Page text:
We expect transaction volume in the physician services sector to continue to be on the rise during 2022 in all subspecialty areas, especially those that have multiple ancillary services (including ambulatory surgery), substantial growth potential, experienced value-based care programs, and experienced management teams.
Life Sciences & Pharmaceutical
The life sciences and pharmaceutical sector led all other health-care-related sectors with 524 transactions in 2021, up from 384 in 2020.
In December, two major transactions took place. The first, the acquisition of North Carolina-based Pharmaceutical Product Development (PPD), one of the largest providers of clinical research services globally, by Thermo Fisher Scientific, was valued at $17.4 billion. The addition of PPD will allow Thermo Fisher to offer a comprehensive suite of services across the clinical development spectrum.
The second was the acquisition of Lyophilization Services of New England (LSNE), a contract development and manufacturing operation based in New Hampshire, by PCI Pharma Services, a global provider of contract development and manufacturing services based in Pennsylvania. The acquisition will create a centralized hub for PCI’s clients in the Northeast and expand the acquirer’s manufacturing capabilities through the addition of LSNE’s five facilities in the U.S. and Europe.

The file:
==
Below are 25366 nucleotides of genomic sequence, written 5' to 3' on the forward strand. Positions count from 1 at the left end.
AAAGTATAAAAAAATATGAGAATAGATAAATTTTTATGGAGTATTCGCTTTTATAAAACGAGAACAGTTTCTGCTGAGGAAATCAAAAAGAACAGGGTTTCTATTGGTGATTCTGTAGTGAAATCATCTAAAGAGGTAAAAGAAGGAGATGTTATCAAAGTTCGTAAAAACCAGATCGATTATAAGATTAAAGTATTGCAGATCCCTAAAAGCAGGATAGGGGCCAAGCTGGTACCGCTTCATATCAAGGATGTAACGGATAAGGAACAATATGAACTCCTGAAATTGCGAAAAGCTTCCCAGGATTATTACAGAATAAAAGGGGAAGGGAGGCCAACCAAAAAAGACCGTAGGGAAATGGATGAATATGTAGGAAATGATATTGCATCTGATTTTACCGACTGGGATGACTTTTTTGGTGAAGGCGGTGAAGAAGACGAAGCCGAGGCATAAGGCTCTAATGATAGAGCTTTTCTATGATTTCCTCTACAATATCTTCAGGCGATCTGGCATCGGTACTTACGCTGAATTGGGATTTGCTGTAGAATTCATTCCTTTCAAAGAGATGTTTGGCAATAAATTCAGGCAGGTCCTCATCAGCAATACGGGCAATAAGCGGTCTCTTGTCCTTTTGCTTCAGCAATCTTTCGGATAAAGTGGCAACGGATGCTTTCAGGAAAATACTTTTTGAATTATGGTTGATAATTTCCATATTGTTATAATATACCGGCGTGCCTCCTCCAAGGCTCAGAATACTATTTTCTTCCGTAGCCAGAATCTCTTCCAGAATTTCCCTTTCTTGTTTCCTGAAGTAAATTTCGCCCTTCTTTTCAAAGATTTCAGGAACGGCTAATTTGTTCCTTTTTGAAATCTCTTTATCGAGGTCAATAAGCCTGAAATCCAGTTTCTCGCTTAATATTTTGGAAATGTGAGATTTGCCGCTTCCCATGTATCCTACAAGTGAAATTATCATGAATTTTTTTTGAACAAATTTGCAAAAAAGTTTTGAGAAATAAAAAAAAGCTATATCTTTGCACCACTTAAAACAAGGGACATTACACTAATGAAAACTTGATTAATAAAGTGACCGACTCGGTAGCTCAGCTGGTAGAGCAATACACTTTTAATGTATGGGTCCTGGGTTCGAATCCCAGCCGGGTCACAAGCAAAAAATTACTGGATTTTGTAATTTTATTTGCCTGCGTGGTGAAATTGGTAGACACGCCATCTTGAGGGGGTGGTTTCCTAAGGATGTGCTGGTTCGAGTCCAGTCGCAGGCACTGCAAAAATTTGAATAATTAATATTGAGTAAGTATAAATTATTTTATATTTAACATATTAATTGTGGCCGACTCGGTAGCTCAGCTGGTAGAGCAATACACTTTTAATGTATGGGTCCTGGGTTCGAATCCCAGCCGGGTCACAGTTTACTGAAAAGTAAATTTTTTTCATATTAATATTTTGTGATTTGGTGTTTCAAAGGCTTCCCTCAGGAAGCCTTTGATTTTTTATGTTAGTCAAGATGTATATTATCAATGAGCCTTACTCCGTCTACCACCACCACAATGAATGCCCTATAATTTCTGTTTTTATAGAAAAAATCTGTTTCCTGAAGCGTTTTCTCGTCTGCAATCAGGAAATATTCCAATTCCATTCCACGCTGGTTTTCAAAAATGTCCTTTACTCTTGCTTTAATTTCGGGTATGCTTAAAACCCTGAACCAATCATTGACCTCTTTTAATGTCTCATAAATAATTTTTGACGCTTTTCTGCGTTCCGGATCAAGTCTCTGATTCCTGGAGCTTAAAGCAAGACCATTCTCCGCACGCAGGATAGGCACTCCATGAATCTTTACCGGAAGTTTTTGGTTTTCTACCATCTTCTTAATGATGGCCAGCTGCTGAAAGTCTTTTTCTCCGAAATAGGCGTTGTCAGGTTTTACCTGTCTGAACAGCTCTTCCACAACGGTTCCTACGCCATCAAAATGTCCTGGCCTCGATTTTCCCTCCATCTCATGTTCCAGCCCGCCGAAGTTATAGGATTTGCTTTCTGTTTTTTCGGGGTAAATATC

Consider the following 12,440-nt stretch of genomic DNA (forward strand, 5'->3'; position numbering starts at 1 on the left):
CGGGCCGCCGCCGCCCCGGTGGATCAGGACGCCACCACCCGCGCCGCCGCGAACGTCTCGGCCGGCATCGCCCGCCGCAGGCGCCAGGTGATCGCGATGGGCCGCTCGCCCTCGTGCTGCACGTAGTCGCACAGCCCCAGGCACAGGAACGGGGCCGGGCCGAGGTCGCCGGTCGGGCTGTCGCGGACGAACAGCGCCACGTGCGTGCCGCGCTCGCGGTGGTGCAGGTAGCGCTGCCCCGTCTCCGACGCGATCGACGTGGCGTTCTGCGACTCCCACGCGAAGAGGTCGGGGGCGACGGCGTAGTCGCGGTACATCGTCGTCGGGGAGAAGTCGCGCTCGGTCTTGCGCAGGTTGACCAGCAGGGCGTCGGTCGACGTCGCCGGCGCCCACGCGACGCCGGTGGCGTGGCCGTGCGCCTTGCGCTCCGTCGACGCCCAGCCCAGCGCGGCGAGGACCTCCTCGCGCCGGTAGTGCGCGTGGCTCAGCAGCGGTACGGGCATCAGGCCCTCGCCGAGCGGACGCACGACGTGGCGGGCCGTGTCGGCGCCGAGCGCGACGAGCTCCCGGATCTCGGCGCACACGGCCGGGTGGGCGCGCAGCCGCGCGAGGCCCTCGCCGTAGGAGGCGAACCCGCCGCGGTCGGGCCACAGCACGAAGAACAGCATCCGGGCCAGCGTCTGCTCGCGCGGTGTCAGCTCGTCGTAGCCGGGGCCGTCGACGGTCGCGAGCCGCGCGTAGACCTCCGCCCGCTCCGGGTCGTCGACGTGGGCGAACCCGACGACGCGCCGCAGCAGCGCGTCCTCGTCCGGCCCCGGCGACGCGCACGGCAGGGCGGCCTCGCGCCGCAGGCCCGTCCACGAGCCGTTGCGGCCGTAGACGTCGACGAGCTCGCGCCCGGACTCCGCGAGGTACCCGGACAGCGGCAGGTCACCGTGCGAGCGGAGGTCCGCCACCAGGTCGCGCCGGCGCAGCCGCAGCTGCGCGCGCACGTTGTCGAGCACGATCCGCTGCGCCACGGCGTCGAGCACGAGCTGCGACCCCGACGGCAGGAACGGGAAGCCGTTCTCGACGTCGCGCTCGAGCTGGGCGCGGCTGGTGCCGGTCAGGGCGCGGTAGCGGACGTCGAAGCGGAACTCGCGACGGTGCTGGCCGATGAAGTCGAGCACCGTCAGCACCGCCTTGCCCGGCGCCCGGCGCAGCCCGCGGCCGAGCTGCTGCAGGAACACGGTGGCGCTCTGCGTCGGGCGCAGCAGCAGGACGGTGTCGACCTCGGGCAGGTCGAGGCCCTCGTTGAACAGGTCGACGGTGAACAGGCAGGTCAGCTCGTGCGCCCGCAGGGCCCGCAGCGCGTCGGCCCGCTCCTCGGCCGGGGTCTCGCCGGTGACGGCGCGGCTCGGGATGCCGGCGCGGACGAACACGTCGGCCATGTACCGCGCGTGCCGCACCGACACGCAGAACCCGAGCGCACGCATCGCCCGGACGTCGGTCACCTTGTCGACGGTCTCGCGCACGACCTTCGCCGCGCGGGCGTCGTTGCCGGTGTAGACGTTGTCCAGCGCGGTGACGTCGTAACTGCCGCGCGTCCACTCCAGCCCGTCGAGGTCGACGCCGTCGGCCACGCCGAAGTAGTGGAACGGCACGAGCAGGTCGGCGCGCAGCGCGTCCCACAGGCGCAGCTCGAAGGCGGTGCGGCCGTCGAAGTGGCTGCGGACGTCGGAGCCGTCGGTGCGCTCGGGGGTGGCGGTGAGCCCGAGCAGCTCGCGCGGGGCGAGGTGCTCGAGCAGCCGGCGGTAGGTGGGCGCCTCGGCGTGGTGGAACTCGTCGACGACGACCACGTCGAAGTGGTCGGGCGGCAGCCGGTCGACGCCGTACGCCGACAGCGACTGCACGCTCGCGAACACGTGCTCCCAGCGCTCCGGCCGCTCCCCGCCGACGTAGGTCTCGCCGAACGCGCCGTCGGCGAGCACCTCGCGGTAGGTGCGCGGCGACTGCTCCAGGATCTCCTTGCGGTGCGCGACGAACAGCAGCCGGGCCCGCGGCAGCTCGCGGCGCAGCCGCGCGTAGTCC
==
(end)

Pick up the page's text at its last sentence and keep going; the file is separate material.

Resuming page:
With new drug approvals at their highest levels in the past 10 years, a robust innovation pipeline, and strong earnings from Covid-19 vaccines and treatments, capital looking for investment within the industry continues to grow. This should continue to drive strong interest in transaction activity within the sector.
Health-Care IT and Software
Health-care IT ended the year with 44 announced/closed deals in December, bringing the sector’s total to 422 deals in 2021, up 59% from 2020. Demand for further development of IT solutions to streamline care processes and enable better patient care in alternative care sites will continue to attract investor interest in the sector.
Intensifying industry efforts for Congress to extend or make pandemic-related telehealth waivers permanent will highlight the benefits of telehealth; additionally, growing government support for greater interoperability and more widespread data exchange through trusted networks may create new incentives for interoperability solutions.
As a result, we anticipate that health-care IT will remain among the top sectors for deal volume in 2022.
Transactions in behavioral health reached triple digit numbers in 2021. Some notable transactions included Pyramid Healthcare Inc.’s acquisitions of Bluff Plantation and The Atlanta Addiction Recovery Center; MindPath Health’s acquisition of Metropolitan Neuro Behavioral Institute PLLC; BayMark Health Services Inc.’s acquisition of Polaris Renewal Services; private equity firms FFL Partners LLC and Two Sigma Impact’s acquisition of Community Medical Services; and Hopebridge LLC’s acquisition of Autism in Motion Clinics LLC.
This sector is not only highly fragmented, historically it had few providers especially in certain geographies so demand outpaced supply for these services. The Covid-19 pandemic has increased the demand for both mental health and substance use treatment health services, and the resulting interplay of low supply-high demand for these services has created fierce competition amongst investors leading to larger and larger valuations.